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suppose i have x[q], y[q]=S, the surface of a hill

dy/dx=(dy/dt)/(dx/dt)

atan(dy/dx)= the angle of incline at a location on the hill

-GM*cos(pi/2-atan(dy/dx))=the tangeantal component of acceleration

im ignoring the perpendicular component because there's no friction here.

-GM*sin(atan(dy/dx)=d2(x^2+y^2)^.5/dt2

i guess i could apply conservation of energy and get

E=.5(dy/dt)^2+.5(dx/dt)^2+gm*INT(sin(atan(dy/dx)))d(x^2+y^2)^.5

but dy/dx isn't neccessarily a function of x^2+y^2, so I am kind of out of luck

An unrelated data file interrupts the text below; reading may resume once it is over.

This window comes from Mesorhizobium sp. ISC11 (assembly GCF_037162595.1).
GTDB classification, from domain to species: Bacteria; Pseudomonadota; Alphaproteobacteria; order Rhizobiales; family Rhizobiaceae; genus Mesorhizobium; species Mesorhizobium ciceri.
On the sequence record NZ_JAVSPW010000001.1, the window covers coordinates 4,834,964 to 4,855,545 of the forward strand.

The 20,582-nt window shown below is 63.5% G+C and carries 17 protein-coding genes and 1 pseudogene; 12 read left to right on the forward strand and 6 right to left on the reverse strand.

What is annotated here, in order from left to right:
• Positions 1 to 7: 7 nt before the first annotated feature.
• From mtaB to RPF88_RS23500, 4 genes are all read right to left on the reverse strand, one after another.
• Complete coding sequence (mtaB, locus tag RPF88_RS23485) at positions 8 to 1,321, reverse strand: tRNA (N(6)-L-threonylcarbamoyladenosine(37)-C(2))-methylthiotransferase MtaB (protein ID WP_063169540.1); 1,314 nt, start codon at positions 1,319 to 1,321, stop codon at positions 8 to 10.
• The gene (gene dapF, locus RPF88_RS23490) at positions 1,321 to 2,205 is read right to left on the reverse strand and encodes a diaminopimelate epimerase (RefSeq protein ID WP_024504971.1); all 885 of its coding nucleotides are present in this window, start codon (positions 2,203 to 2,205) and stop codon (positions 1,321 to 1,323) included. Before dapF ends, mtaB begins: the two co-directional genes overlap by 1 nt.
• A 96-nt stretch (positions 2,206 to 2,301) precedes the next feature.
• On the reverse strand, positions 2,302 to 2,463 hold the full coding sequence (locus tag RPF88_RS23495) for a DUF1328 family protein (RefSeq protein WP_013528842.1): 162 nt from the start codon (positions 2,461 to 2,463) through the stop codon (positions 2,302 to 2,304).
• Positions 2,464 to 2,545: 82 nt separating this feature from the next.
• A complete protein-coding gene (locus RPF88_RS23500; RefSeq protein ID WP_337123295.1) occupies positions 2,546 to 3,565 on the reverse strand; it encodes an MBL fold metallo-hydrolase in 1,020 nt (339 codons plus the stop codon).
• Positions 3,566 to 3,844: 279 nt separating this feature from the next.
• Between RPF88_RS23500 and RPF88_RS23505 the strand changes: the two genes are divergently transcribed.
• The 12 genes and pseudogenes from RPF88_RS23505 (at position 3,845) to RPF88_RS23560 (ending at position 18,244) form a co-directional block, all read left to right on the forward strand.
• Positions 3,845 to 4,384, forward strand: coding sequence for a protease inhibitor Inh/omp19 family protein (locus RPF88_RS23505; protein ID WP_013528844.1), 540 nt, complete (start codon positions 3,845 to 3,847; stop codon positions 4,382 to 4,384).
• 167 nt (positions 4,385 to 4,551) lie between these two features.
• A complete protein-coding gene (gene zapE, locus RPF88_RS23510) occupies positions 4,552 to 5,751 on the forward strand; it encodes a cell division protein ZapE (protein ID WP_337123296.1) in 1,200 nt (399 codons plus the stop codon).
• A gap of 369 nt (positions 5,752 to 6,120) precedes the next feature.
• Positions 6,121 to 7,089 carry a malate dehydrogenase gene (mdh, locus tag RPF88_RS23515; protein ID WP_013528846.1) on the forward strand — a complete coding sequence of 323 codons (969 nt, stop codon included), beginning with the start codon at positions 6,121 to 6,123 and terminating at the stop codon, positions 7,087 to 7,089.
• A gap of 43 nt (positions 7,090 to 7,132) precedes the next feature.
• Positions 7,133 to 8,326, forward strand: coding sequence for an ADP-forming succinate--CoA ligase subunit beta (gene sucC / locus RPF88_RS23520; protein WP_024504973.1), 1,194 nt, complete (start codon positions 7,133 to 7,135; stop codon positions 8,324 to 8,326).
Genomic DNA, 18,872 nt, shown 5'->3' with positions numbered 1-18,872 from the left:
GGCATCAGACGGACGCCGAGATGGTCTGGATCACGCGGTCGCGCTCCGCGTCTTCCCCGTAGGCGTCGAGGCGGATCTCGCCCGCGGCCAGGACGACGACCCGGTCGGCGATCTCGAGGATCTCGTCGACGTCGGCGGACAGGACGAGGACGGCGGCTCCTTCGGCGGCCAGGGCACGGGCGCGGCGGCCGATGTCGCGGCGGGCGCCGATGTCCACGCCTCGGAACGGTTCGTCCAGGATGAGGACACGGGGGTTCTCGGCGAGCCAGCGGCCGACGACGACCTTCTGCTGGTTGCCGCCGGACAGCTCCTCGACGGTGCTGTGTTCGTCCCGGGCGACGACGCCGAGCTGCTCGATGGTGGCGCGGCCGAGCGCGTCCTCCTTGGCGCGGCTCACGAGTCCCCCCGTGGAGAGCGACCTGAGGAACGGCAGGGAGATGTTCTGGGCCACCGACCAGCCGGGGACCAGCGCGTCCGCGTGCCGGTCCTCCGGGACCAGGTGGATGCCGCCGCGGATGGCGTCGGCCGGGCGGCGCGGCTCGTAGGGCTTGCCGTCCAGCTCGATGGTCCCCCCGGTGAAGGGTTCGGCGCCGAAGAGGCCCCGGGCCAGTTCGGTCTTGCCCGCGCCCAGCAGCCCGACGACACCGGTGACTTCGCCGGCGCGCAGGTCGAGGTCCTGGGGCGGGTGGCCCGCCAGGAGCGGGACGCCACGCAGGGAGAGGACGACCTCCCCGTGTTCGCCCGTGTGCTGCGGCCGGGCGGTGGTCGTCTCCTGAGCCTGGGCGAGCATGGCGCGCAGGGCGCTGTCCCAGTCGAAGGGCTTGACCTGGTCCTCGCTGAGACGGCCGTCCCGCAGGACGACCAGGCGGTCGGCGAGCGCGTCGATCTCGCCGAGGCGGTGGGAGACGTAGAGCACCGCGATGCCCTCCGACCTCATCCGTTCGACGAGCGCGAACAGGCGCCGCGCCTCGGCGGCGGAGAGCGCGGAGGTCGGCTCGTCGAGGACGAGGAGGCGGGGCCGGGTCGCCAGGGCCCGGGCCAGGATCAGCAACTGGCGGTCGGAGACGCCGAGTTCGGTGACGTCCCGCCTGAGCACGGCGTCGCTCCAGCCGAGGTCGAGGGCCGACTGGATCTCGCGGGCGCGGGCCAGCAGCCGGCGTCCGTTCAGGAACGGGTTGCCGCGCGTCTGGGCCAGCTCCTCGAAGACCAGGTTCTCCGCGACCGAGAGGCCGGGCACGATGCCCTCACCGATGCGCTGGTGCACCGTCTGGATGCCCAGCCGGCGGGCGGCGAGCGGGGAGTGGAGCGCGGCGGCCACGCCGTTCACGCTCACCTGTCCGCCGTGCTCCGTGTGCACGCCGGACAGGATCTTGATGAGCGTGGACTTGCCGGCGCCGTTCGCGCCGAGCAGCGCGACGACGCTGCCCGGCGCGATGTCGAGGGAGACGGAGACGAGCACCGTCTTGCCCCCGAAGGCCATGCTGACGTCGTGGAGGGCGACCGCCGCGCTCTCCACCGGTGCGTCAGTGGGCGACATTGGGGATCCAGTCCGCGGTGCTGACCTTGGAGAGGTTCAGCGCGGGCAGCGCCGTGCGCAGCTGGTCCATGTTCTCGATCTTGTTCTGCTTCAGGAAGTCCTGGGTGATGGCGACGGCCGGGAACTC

and even then i don't have a second conserved quantity(such as angular momentum like in the central force problem), which would be useful.

i resolved the components again and got this system

-gm*cos(atan(dy/dx))*sin(atan(dy/dx))=d2x/dt2

-gm*(sin(atan(dy/dx))^2=d2y/dt2

So, how do i solve this problem where the slope of the hill is not a constant?

I want to find how fast an object will be, the time taken, etc, for an object to go from one position to another on the hill. how do i do this?